Windows XP Tips, Tricks, Settings and more ...

MCSE Training Courses / Cisco Training Courses

Home/   Desktop/   Email/   Internet Explorer/   MSDos/   Networking/   Printer/   Registry/   
Training/   Windows 2000/   Windows 98/   Windows ME/   Windows NT 4.0/   Windows Vista/   Windows XP/

Getting Wake On Lan to work

In Category: Networking

Wake on LAN (WOL) is a standard that allows you to turn on a computer from another location over a network connection.

Why would you want to use WOL?

* If sharing an internet connection, you might want to turn on the "host" computer from one of the clients.
* If accessing your home PC from work, or your work PC from home, you might want to turn it on remotely to get to your files, and then shut it down when you're done.


* You must have an ATX 2.01 (or above)-compliant power supply, and an ATX motherboard with a WOL connector.
* You must have a WOL-compliant network card with a WOL connector. An example is the 3Com Fast Etherlink XL PCI 3C905B-TX, but not the 3Com Fast Etherlink XL PCI 3C905B-TX-NM (non-managed).
* Compare the WOL pin descriptions for your network card and for your motherboard. The must be identical; otherwise, your motherboard or power supply may be damaged.
* Your BIOS must support WOL, and the WOL option in your BIOS setup must be enabled. If you don't see a WOL option, check the manufacturer of your motherboard for an updated BIOS.
* Your network card drivers must also support WOL; check with your network card manufacturer for the latest drivers.

Configuring your Network Card:
In order for WOL to work, your network card must go into "standby mode" when you power down your computer. If any of your network card's lights are still lit after you shut down, then it's configured properly, and you can skip the rest of this section. Othewise, if none of the lights remain lit after powering down, you'll need to do the following.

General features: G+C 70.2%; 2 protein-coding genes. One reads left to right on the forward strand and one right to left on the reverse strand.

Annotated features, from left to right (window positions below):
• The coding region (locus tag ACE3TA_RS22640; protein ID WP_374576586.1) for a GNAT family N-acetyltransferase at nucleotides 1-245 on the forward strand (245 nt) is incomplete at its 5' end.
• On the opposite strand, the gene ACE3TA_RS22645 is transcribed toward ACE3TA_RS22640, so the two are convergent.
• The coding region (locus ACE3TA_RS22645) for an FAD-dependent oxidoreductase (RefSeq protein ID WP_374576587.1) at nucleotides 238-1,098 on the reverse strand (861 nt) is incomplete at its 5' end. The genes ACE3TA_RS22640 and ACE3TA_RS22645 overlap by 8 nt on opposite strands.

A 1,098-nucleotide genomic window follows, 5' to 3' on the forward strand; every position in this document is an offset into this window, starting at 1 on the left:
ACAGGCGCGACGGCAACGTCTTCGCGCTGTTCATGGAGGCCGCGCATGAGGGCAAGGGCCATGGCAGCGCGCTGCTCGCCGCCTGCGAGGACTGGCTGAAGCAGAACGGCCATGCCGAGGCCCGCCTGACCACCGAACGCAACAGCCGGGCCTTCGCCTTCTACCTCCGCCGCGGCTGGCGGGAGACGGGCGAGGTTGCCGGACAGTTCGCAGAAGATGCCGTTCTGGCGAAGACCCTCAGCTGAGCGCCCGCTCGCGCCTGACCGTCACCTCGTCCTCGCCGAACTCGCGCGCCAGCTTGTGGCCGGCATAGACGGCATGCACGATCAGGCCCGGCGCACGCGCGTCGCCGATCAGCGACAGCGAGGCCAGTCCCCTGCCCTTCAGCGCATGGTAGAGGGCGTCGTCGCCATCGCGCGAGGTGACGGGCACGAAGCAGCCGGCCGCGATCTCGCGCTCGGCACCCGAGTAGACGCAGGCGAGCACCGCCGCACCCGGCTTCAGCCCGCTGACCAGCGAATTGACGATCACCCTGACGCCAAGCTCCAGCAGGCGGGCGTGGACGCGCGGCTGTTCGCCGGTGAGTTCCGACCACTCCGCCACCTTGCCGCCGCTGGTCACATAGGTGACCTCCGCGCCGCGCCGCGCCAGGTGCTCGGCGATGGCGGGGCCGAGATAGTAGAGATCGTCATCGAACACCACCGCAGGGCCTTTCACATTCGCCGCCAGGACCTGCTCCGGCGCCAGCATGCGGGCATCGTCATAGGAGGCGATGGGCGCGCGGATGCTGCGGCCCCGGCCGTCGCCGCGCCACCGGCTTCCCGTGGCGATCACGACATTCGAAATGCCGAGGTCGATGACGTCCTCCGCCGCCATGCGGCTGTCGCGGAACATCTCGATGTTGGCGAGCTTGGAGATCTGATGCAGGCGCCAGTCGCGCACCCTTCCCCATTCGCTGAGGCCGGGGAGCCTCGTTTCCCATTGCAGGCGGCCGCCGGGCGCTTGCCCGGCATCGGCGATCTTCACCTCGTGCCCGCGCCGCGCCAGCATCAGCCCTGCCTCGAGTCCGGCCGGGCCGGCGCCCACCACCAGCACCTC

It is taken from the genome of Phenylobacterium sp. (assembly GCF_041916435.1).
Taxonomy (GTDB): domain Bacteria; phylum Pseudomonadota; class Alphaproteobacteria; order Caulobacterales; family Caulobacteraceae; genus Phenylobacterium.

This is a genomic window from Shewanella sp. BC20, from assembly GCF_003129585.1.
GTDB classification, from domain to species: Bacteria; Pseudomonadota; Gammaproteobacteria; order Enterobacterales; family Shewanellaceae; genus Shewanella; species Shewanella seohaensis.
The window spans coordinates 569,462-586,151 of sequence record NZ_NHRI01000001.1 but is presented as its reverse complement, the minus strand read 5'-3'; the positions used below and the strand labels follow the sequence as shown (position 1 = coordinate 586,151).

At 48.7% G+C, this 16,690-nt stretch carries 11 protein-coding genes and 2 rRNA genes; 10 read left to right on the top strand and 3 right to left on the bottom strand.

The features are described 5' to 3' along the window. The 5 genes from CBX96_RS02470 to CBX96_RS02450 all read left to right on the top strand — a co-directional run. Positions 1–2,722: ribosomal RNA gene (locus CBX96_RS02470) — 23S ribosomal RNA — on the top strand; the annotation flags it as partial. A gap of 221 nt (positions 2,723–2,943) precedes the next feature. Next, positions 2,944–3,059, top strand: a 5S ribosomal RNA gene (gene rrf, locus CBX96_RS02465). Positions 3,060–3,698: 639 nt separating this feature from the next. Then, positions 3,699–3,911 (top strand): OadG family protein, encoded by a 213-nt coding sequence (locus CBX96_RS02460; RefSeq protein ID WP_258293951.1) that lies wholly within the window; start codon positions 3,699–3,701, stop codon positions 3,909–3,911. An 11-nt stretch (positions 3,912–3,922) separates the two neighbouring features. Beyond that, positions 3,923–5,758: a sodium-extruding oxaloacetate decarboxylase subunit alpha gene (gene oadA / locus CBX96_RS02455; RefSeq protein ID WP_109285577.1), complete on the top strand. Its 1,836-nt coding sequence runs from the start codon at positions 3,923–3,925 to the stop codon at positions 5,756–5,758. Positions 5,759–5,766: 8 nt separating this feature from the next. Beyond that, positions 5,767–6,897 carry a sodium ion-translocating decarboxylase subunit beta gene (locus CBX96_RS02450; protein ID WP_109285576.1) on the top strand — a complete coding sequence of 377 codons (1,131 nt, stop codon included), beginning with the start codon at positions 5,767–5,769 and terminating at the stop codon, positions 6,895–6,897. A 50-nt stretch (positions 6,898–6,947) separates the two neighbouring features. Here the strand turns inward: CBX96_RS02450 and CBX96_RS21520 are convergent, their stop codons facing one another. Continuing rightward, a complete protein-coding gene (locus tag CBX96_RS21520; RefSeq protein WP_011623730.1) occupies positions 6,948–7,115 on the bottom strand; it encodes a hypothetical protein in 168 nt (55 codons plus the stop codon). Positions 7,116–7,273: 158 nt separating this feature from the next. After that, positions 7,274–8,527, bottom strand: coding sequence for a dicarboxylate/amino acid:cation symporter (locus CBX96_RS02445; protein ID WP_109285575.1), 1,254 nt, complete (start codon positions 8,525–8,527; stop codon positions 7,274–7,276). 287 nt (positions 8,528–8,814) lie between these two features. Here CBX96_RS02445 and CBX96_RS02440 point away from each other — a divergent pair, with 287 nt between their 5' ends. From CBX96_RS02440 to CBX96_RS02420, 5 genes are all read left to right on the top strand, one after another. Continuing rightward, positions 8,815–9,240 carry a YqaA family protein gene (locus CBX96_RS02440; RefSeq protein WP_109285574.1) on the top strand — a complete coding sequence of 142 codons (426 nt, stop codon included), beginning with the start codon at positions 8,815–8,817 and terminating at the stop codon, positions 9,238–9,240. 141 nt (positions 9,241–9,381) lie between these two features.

* Double-click the Network icon in Control Panel, or right-click on your Network Neighborhood icon and select Properties.
* Select your WOL-compliant network adapter from the list, click Properties, and choose the Advanced tab.
* Highlight NDIS Driver Version, and change it's value to NDIS 4 (the default setting is Auto Select). If either the Advanced tab or the NDIS Driver Version setting are missing, then you'll need to obtain more up-to-date drivers from the manufacturer of your network card.
* Also in the Advanced tab, change the settings for Wake on Link and Wake on Magic Packet accordingly, if they're there.
* When you're done, click Ok, and then Ok again. Confirm that you want to restart Windows when asked.
* After restarting, shut down and check the light again. If it still doesn't work, contact from the manufacturer of your network card for support.

Waking a Computer Remotely with WOL:
In order to wake a shut-down computer with WOL properly configured, you need a program that can send the proper packets over your network. The following programs do this:

* LANDesk Client Manager, revision 3.10 or later, by Intel. This software comes with most WOL-compliant motherboards.
* Magic Packet by Advanced Micro Devices (AMD). This software is a free download from AMD.


FREE Learn English - Food
Speak English - Drinks
Windows Training

Top Articles:

Accounting Software Review
Dedicated Servers
Backup Software
Unix Training
Role of the Helpdesk
Distance Learning

Top Training:

Office 2010 Training
C# Training
Windows 7 Training
Sage Line 50 Training
A+ Training
CCNA Training

© 2007-2011 - RCS Limited. Terms & Conditions